How important is soil to the health of your lawn?
The turf suppliers Perth lawn-lovers can trust, Joondalup Turf Farm, share the facts about soil and how much of a factor it plays in maintaining your grass.
In order to create and maintain a perfectly green lawn that will thrive, you’ve got to take it back to the basics. We’re talking about mowing and watering consistency, and you guessed it, the quality of your soil.
You could spend hours tending to your lawn but it will make no difference if your soil isn’t healthy. High-quality soil creates optimal conditions for plants to establish strong root systems, access sufficient moisture and more!
The benefits of healthy soil
Ensuring that your soil is in good condition is highly important if you strive to have the best lawn on the block. Some of the reasons why your soil quality is beneficial to the health of your lawn include:
- Moisture Retention – Quality soil allows water to pass through at just the right rate – slow enough for plants to effectively absorb moisture yet fast enough to prevent excessive saturation and soggy conditions.
- Aeration – Diverse particle sizes throughout your soil result in a loosely structured soil that facilitates the unrestricted flow of oxygen.
- Nutrient Retention – Having sufficient clay content and inorganic matter can help retain nutrients within the soil, preventing them from being washed away by water.
How to Identify your soil type
To someone who is just starting out in gardening, soil is just soil. An experienced gardener will know that certain plants and varieties of grass may or may not be adaptive to particular types of soil.
Here in Australia, we have a collection of soil types and the kind that you have in your garden will have a big impact on your lawn. There are three main types of soil found in Aussie gardens and all affect your plants and grass in different ways.
- Sandy-Loam Soil
If you’re lucky enough to have this variety of soil your lawn care routine should be easy breezy. It generally consists of around 30% loam and 70% sand meaning that what sits above this type of soil profile will usually be healthy.
- Sandy Soils
Chances are if you live close to the coastline you will most likely have a sandy-based soil profile. This kind is ideal for establishing lawns but too much sand means it won’t retain much water resulting in your lawn and plants drying out. You will most likely be required to invest in a wetting agent to help your sandy soil retain moisture from rainfall or irrigation.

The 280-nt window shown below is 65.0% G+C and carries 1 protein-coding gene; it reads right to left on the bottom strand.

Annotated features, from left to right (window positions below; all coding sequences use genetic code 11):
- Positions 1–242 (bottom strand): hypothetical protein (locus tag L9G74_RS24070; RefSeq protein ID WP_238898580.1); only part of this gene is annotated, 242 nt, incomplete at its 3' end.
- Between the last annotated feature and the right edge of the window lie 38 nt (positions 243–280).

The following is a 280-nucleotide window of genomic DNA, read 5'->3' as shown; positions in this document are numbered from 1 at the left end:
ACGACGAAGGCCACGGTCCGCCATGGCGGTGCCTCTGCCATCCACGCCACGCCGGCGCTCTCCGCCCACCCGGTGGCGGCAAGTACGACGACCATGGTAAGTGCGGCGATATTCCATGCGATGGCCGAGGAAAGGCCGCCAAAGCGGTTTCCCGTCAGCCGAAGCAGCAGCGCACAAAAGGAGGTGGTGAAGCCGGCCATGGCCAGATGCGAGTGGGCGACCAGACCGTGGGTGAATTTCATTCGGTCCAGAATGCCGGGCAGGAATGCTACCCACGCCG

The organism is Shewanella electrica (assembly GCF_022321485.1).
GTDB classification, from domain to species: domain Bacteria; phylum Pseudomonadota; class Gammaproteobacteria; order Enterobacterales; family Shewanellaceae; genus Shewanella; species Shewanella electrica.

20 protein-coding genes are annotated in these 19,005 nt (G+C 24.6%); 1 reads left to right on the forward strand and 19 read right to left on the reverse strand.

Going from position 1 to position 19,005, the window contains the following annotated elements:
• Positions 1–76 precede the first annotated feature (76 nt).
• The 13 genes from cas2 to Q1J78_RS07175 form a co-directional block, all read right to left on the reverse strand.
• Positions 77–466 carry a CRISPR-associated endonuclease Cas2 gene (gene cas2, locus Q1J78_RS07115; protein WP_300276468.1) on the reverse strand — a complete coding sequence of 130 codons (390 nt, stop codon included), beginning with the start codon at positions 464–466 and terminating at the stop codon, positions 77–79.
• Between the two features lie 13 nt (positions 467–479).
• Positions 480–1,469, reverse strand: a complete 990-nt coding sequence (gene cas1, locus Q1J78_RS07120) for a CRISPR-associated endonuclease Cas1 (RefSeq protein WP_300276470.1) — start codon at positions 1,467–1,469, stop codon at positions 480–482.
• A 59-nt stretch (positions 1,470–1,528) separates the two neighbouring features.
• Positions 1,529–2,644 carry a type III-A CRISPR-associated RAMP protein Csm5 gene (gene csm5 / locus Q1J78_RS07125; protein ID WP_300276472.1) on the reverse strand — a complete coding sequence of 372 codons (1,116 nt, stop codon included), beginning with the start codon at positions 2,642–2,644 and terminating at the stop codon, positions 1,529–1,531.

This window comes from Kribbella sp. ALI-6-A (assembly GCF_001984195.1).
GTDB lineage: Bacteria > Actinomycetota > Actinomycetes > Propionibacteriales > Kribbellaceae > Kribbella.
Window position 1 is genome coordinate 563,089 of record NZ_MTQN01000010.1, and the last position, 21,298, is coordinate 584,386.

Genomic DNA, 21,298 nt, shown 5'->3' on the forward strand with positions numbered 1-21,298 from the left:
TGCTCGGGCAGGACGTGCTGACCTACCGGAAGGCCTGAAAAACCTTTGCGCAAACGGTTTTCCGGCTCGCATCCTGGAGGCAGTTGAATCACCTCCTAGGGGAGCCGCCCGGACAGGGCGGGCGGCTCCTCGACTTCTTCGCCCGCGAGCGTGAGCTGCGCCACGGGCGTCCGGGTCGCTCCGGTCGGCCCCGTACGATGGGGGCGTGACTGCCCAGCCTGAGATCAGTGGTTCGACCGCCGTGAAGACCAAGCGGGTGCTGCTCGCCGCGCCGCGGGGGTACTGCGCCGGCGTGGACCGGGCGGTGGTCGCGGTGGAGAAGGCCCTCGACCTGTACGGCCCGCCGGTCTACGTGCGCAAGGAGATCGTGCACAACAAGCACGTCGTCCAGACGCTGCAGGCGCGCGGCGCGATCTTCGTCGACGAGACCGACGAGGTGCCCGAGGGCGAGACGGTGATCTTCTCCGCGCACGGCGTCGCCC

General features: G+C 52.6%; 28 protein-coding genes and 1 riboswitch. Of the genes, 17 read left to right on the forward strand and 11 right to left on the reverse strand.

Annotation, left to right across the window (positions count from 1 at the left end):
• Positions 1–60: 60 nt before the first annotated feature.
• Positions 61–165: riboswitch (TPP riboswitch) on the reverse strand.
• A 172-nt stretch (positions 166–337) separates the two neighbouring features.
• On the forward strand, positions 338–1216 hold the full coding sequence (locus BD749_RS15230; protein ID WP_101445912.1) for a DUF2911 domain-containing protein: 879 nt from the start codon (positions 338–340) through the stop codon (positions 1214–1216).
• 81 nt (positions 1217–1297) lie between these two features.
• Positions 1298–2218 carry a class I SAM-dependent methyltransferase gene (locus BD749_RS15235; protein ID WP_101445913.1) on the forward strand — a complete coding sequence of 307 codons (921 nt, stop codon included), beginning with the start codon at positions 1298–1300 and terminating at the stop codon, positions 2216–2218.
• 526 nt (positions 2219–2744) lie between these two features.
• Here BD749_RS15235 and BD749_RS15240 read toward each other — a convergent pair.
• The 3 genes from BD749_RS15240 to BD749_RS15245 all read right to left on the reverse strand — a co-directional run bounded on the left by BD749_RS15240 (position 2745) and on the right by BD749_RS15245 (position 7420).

- Clay – Loam & Clay Soils
Heavier soils such as loam, clay loam or clay have less space and air between the soil particles. A higher clay content in the soil results in reduced interparticle space and air, causing greater water retention within the soil and limiting downward water movement. Consequently, these soils retain more moisture and require less frequent watering.
A quick and easy way to determine what kind of soil you have hiding under your grass is by placing a small amount of soil in the palm of your hand. You then add enough water to make it into a pliable ball and the following outcomes will determine the soil type:
- If the soil doesn’t stain your hands, won’t form a ball and has a gritty feeling, it is sand-based.
- When the soil is gritty and can be formed into a ball that can be rolled into a cylinder that breaks when gently bent, it is sandy loam.
- If the soil forms into a ball that can roll into a cylinder that doesn’t break when bent and doesn’t feel gritty, silky or sticky, it is loam.
- If the soil is like loam, has a smooth outer layer and feels sticky, it is clay loam.
- When the soil’s features are sticky, with a very smooth outer later and sticks together stronger than anything else, it is clay.
The signs of unhealthy soil
There are a number of signs that indicate whether the health of your soil is sufficient. The first sign is when there is too much sand in your soil. If you dig into your garden plot and find light-coloured and lightweight sand or silt, it’s unlikely that it has enough nutrients to sustain life.
The second sign is if your soil is bright red, ochre or black. This indicates that you may have a clay problem. Having too much clay in your soil means that your plant’s roots won’t be able to effectively spread and receive the oxygen they need. To find out for sure, water the soil and then squeeze a ball of it in your hand. If it stays together in a slimy lump, you have heavy, clay soil.
Another indicator of poor soil quality is if there is no insect activity or signs of plant life. When you soil is healthy, there will be worms that then help condition the soil and add nutrient-rich worm castings to your garden.
On the other hand, your soil could have a pH problem. Soil that has a pH that is either too acidic or too alkaline won’t allow plants to access the nutrients they need for optimal health. You can purchase an inexpensive soil testing kit from a local nursery to get a more scientific look at the quality of your garden soil.
The best turf knowledge and lawn installation Perth has to offer!
Recognising the crucial role of soil is paramount as it forms the basis of a healthy and resilient lawn, as well as ensuring that your grass flourishes in Western Australia’s unique climate.
As lawn Perth based professionals, the team at Joondalup Turf Farm are happy to help you with every aspect of selecting, installing and maintaining your lawn, including questions about soil.
We can develop a complimentary lawn care plan that will provide you with all the information you need about caring for your patch of paradise.
Feel free to call us for any kind of turf-related advice and assistance at (08) 9404 7821.October 09, 2023